Gerrymandering, the Full Story - The New York Times

Gerrymandering, the Full Story – The New York Times

There are two apparent causes. First, Republicans really have been more aggressive than Democrats nationwide. As the political analyst David Wasserman recently wrote for NBC News:

Thanks to reforms passed by voters, many heavily blue states employed bipartisan redistricting commissions that produced neutral or only marginally Democratic-leaning political maps — including in California, Colorado, New Jersey, Virginia and Washington. And state courts in Maryland and New York struck down Democratic legislatures’ attempted gerrymanders.

By contrast, Republicans were able to manipulate congressional maps in their favor in Florida, Georgia, Kansas, Ohio, Tennessee and Texas, among others, and the conservative-dominated U.S. Supreme Court blocked lower court orders to draw new Black majority districts in Alabama and Louisiana. In Florida alone, Gov. Ron DeSantis overpowered his own Legislature to pass a map that adds an additional four G.O.P. seats.

The second cause is one that Jonathan Rodden, a political scientist at Stanford University, has explained in his book, “Why Cities Lose.” Many Democratic voters live packed tightly together in cities. As a result, even Democratic state officials often struggle to avoid drawing districts where Democratic House candidates win landslide victories, effectively wasting votes.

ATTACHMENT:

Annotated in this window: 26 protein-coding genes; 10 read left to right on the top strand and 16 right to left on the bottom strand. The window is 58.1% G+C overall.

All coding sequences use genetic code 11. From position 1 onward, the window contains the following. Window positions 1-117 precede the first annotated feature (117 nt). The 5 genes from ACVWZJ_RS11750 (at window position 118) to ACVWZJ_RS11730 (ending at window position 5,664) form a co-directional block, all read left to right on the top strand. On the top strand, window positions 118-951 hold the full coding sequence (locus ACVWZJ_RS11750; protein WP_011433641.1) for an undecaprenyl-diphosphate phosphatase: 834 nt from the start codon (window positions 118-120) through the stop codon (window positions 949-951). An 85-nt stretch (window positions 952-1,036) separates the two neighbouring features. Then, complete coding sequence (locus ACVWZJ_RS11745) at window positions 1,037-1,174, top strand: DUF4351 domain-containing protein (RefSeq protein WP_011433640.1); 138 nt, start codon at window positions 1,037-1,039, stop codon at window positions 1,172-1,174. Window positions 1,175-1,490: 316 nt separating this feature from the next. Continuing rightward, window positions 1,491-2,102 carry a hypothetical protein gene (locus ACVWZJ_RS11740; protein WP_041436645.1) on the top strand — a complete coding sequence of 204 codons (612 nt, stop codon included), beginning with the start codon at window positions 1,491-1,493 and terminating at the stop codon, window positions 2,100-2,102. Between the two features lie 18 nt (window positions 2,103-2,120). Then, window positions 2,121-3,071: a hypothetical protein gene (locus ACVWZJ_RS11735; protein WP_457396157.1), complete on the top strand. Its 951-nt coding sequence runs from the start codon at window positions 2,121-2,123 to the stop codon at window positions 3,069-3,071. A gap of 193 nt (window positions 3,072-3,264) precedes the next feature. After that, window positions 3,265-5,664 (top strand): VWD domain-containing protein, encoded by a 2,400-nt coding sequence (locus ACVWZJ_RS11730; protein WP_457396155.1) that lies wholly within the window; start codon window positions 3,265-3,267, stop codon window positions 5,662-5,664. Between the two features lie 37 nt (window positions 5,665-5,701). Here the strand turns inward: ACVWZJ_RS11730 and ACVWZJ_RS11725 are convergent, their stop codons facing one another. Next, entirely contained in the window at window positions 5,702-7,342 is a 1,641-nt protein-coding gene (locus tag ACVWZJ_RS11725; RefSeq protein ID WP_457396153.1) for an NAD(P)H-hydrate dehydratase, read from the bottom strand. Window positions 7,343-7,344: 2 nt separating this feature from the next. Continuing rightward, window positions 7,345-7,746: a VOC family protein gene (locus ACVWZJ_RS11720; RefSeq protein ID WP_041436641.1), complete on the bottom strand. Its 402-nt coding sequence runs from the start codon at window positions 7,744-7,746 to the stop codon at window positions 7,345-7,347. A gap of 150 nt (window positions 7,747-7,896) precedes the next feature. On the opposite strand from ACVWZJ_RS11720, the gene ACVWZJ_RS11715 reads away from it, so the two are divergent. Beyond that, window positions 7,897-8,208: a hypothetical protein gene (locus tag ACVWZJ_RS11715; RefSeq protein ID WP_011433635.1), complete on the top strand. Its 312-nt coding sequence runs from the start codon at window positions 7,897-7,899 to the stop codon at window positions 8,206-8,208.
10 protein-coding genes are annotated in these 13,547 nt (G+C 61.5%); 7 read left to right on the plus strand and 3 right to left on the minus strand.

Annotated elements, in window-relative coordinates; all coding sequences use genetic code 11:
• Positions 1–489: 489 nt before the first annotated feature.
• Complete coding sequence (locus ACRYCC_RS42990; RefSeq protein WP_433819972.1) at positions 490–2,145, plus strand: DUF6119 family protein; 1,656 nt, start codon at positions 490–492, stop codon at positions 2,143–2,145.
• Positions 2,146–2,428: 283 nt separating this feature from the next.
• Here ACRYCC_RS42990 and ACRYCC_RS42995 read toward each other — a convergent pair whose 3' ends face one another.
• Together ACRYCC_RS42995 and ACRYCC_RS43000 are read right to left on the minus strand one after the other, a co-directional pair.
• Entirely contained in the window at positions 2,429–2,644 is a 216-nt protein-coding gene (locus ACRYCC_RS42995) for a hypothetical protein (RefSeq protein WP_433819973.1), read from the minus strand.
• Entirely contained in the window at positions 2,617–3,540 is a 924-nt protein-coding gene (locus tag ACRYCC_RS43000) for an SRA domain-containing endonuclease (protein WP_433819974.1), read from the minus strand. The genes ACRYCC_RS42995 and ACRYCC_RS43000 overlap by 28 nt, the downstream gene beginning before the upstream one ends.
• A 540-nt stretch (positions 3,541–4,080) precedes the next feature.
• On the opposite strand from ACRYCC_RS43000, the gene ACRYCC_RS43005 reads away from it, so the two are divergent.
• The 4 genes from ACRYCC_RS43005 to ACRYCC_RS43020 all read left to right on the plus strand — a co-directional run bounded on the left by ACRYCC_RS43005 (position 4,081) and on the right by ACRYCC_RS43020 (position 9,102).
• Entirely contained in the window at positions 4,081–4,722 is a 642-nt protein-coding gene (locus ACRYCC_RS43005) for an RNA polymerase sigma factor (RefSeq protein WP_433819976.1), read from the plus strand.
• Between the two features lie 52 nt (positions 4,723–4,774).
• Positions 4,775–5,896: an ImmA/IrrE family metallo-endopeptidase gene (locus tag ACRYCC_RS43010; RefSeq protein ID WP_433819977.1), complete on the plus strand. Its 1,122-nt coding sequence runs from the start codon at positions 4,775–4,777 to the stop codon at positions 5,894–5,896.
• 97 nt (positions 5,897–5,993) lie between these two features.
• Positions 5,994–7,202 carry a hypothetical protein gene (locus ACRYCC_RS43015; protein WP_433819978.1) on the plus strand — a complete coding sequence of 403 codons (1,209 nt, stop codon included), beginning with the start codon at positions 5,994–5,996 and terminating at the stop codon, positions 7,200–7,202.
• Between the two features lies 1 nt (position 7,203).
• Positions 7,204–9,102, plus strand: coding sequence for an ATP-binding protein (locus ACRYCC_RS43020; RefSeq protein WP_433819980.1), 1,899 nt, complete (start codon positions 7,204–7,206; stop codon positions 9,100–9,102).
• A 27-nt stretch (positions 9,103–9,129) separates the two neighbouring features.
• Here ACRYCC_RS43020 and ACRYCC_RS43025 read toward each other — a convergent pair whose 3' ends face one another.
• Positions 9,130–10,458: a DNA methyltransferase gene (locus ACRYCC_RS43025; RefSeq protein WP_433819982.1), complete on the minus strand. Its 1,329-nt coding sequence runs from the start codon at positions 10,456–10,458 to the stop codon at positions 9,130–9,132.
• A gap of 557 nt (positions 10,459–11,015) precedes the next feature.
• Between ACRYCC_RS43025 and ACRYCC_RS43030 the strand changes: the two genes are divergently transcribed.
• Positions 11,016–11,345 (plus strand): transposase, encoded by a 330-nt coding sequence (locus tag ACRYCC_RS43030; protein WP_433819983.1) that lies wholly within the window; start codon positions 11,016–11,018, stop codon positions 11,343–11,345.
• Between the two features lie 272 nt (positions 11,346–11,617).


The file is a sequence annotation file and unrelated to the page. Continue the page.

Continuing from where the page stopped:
In 2020, only 21 Republican House candidates won their elections by at least 50 percentage points. Forty-seven Democrats did.

If anything, these two factors would seem to give the Republican Party a larger advantage in the House than it actually has. Why don’t they? Courts have managed to halt some Republican attempts at gerrymandering, including in Pennsylvania and North Carolina. And Democrats have enacted their own gerrymanders in Illinois, New Mexico and Oregon.

Recent shifts in the vote — connected to Donald Trump — have also shrunk what once was the Republicans’ advantage in the House map. Rural areas that were already conservative became even more so, leading to bigger Republican margins in some House races without adding any new seats for the party. At the same time, college-educated voters in the suburbs swung toward the Democrats, helping the party flip some districts.

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